Books: New in Print

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Professional Issues

Computers in English and the Language Arts: The Challenge of Teacher Education, edited by Cynthia L. Selfe, Dawn Rodrigues, and William R. Oates (National Council of Teachers of English, 1111 Kenyon Rd., Urbana, Ill. 61801; 299 pp., $16.50 paper, $12.95 for n.c.t.e. members). Thirty-one contributors from colleges and high schools examine components of successful computer-training programs for teachers.

The Effective School Administrator, by Richard W. Hostrop and associates (etc Publications, P.O. Box etc, Palm Springs, Calif. 92263-1608; 342 pp., $23.95 cloth). Outlines responsibilities and offers management strategies for superintendents, principals, and assistant principals.

Finding Our Own Way, edited by Judith M. Newman (Heinemann Educational Books, 70 Court St., Portsmouth, N.H. 03801; 157 pp., $13.50 paper). Essays by teachers about moving from a traditional to a "holistic" perspective in the classroom.

Planning and Managing School Facilities, by Theodore J. Kowalski (Praeger Publishers, Greenwood4Press, 88 Post Rd. West, Box 5007, Westport, Conn. 06881; 215 pp., $39.95 cloth). Studies administrative issues in building management.

A Practical Guide to Teacher Education Evaluation, edited by Jerry B. Ayers and Mary F. Berney (Kluwer Academic Publishers, 101 Philip Dr., Assinippi Park, Norwell, Mass. 02061; 268 pp., $47.50 cloth). Essays addressing such topics as field experience, student-performance outcomes, and follow-up.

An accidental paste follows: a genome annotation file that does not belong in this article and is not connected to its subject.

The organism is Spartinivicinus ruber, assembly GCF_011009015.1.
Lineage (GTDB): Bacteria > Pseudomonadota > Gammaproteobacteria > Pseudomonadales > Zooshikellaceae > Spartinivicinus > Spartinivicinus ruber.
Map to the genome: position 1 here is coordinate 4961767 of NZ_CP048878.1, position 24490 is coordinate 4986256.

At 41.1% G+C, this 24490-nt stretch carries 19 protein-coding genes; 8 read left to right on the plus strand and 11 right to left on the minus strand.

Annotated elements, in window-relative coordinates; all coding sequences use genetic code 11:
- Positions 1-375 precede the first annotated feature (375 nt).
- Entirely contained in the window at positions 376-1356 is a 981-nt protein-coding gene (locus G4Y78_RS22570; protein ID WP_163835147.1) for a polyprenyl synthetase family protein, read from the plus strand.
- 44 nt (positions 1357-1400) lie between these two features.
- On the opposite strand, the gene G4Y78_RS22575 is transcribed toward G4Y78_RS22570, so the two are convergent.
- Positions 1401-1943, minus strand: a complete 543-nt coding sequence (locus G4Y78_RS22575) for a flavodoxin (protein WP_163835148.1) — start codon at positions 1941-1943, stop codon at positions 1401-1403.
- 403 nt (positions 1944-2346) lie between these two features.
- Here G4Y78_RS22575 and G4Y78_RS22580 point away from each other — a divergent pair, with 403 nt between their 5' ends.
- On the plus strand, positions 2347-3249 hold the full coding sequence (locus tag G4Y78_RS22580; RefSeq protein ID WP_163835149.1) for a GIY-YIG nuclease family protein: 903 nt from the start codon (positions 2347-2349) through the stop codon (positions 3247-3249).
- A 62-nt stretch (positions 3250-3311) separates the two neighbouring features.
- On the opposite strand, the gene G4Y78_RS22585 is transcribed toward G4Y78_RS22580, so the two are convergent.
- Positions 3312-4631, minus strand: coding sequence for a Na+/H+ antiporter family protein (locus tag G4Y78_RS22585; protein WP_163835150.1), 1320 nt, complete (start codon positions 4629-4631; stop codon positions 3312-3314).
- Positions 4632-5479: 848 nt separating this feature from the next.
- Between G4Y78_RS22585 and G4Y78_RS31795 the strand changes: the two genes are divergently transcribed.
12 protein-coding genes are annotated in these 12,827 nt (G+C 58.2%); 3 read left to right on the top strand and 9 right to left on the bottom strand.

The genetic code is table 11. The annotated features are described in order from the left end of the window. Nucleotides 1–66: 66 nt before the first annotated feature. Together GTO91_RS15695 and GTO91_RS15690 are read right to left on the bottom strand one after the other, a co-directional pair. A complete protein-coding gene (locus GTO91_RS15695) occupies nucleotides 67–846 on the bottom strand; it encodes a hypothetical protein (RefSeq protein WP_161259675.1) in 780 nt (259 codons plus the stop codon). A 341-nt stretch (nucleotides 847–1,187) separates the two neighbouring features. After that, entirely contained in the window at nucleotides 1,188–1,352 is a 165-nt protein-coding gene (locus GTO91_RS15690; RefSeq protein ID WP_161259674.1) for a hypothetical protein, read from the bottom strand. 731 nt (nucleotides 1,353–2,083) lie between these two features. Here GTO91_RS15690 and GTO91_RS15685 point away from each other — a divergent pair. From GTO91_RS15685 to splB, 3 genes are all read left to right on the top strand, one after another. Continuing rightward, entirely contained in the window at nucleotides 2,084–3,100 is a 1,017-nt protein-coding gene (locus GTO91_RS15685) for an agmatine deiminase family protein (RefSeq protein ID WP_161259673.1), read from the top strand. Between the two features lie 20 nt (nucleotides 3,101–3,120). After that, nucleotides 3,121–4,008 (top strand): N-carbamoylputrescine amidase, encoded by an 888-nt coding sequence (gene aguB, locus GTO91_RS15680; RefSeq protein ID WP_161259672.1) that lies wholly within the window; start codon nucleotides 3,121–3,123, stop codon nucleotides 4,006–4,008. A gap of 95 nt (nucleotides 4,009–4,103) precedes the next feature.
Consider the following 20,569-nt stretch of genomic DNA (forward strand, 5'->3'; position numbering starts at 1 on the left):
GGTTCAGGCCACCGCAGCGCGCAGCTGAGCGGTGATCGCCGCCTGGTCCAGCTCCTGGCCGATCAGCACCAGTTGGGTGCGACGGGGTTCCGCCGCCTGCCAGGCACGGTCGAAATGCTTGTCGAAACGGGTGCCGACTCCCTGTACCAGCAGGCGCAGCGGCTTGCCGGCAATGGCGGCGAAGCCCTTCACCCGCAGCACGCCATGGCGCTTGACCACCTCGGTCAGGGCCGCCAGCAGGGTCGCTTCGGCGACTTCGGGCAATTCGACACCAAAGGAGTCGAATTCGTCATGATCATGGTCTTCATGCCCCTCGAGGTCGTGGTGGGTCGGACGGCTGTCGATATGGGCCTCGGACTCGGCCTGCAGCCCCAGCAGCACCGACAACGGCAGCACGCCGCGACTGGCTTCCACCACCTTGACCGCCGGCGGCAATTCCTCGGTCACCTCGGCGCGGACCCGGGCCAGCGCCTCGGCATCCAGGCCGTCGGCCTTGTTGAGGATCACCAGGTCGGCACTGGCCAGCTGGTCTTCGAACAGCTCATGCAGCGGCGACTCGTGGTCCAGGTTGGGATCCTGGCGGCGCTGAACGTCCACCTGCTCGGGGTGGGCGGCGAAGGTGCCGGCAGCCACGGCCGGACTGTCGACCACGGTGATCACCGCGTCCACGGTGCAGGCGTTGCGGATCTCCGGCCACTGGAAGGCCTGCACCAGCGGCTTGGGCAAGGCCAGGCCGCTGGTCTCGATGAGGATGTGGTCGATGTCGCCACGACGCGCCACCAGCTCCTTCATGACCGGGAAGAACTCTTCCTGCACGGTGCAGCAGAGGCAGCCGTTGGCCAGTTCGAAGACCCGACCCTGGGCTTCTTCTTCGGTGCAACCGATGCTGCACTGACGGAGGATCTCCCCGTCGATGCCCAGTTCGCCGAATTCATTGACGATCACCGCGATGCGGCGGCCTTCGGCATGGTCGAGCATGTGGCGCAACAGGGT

Reluctant Teachers: Why Some Middle-Aged Teachers Fail To Learn and Grow, by Michele A. Howser (Oregon School Study Council, 1787 Agate St., Eugene, Ore. 97403; 42 pp., $6 paper, plus $2 handling). Examines reasons why some teachers lose their motivation and suggests methods for stimulating growth.

School Leadership: A Contemporary Reader, edited by Joel L. Burdin (Sage Publications, 2111 West Hillcrest Dr., Newbury Park, Calif. 91320; 443 pp., $39.95 cloth, $18.95 paper). Twenty essays on issues in administration.

School Management by Wandering Around, by Larry Frase and Robert Hetzel (Technomic Publishing Company, 851 New Holland Ave., Box 3535, Lancaster, Pa. 17604; 204 pp., $35 cloth). Describes an administrative approach built on "person to person" involvement.

Reading and Literacy

Adventures in Excellence: A Summer Reading Program for Students and Teachers, by Barbara Campbell MacPhee, Jane L. David, and Winifred Green (Southern Coalition for Educational Equity, P.O. Box 22904, Jackson, Miss. 39205; 30 pp., $10 paper, $7 for orders of 10 or more copies). Outlines a curriculum for improving the reading comprehension of low-scoring elementary- and middle-school students.

Beginning To Read: Thinking and Learning About Print, by Marilyn Jager Adams (mit Press, 55 Hayward St., Cambridge, Mass. 02142; 494 pp., $29.95 cloth). Surveys recent research and suggests that phonics and whole-language approaches can be used together in teaching reading.